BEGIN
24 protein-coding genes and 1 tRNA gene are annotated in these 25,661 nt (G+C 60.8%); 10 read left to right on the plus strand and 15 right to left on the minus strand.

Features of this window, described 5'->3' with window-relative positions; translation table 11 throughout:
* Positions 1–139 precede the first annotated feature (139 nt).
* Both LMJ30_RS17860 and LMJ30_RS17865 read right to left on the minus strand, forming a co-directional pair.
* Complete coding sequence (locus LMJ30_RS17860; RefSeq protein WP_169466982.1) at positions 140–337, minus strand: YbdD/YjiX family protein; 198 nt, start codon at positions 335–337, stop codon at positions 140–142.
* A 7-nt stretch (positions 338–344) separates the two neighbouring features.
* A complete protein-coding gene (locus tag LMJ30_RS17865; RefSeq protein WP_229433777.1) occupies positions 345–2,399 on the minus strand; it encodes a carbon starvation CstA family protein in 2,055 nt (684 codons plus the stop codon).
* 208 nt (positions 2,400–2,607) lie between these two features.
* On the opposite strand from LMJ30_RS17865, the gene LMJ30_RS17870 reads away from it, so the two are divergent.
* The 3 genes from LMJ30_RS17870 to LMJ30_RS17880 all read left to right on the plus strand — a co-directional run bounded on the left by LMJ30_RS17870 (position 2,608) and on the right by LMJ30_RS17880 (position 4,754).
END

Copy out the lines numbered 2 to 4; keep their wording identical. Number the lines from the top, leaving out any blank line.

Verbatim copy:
Features of this window, described 5'->3' with window-relative positions; translation table 11 throughout:
* Positions 1–139 precede the first annotated feature (139 nt).
* Both LMJ30_RS17860 and LMJ30_RS17865 read right to left on the minus strand, forming a co-directional pair.